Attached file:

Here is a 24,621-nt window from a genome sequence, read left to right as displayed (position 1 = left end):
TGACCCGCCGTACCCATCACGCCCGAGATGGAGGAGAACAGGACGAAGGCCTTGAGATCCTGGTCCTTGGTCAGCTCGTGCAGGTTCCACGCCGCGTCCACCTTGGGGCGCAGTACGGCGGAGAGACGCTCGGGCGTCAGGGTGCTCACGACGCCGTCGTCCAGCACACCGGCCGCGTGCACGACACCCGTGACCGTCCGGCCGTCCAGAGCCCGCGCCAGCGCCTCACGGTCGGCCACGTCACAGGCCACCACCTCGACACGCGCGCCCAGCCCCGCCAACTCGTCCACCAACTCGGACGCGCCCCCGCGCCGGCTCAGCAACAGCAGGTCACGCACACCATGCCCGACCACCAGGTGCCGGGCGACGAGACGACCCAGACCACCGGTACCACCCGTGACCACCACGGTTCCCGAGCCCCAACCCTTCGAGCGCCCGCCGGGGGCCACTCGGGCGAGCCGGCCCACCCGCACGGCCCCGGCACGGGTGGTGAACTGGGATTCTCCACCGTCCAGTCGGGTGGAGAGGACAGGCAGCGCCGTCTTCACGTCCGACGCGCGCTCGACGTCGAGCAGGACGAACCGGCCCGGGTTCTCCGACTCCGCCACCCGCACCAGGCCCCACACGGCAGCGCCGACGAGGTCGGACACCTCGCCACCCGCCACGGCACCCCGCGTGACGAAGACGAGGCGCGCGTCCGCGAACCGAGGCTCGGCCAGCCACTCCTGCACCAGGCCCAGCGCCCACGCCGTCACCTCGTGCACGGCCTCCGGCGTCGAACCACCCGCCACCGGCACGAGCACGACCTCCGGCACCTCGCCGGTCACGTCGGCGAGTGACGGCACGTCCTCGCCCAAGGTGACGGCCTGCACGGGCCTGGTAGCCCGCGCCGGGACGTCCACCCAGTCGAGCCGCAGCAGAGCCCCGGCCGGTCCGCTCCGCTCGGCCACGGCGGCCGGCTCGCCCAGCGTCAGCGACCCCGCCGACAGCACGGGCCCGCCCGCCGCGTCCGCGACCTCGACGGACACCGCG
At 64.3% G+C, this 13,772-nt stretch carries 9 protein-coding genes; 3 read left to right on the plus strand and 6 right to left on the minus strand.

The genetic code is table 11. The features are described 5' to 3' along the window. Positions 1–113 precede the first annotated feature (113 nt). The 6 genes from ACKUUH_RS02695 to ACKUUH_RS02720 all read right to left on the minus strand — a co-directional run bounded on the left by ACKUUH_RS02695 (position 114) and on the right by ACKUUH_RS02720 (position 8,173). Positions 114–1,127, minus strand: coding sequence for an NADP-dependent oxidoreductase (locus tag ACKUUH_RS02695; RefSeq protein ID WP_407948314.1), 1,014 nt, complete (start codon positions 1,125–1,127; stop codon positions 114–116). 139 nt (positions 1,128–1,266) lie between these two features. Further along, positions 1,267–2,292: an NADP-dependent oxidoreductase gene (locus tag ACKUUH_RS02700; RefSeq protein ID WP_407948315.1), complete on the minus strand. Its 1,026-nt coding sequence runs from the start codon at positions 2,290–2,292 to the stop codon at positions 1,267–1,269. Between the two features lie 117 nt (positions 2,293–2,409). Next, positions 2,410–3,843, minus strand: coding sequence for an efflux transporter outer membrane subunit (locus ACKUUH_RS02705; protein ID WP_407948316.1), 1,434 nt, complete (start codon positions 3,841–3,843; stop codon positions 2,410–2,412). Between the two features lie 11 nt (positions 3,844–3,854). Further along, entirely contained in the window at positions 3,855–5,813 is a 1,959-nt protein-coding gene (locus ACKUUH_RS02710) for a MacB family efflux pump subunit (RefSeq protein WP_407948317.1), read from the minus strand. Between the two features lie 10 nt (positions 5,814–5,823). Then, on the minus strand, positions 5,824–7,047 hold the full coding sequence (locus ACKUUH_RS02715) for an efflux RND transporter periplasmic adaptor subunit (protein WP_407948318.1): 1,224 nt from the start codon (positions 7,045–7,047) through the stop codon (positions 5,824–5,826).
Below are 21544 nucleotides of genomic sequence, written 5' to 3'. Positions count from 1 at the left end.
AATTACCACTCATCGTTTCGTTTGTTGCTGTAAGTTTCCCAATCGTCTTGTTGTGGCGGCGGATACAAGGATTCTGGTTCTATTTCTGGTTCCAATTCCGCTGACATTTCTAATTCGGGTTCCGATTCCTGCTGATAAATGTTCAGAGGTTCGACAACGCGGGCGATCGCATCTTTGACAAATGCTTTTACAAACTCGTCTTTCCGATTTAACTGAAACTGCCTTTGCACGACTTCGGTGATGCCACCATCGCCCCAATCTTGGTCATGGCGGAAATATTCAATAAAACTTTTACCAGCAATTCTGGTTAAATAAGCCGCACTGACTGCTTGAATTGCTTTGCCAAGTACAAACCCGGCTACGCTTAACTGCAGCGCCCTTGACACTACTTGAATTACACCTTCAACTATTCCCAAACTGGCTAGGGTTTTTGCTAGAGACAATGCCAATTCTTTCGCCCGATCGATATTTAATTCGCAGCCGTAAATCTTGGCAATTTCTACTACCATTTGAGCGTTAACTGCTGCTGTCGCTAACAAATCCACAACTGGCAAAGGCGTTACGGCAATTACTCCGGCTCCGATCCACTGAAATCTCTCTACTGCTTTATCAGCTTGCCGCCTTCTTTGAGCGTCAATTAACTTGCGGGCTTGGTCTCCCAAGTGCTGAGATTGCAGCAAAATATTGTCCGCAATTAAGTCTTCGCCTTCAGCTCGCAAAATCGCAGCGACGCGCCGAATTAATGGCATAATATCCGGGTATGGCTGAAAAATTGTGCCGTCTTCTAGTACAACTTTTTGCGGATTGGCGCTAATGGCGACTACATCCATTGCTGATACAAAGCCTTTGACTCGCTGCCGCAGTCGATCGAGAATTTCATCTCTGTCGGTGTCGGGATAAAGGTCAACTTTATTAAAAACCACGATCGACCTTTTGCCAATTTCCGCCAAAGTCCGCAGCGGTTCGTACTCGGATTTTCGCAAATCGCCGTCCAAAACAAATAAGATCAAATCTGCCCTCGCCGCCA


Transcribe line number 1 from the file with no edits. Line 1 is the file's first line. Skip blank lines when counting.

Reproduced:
Here is a 24,621-nt window from a genome sequence, read left to right as displayed (position 1 = left end):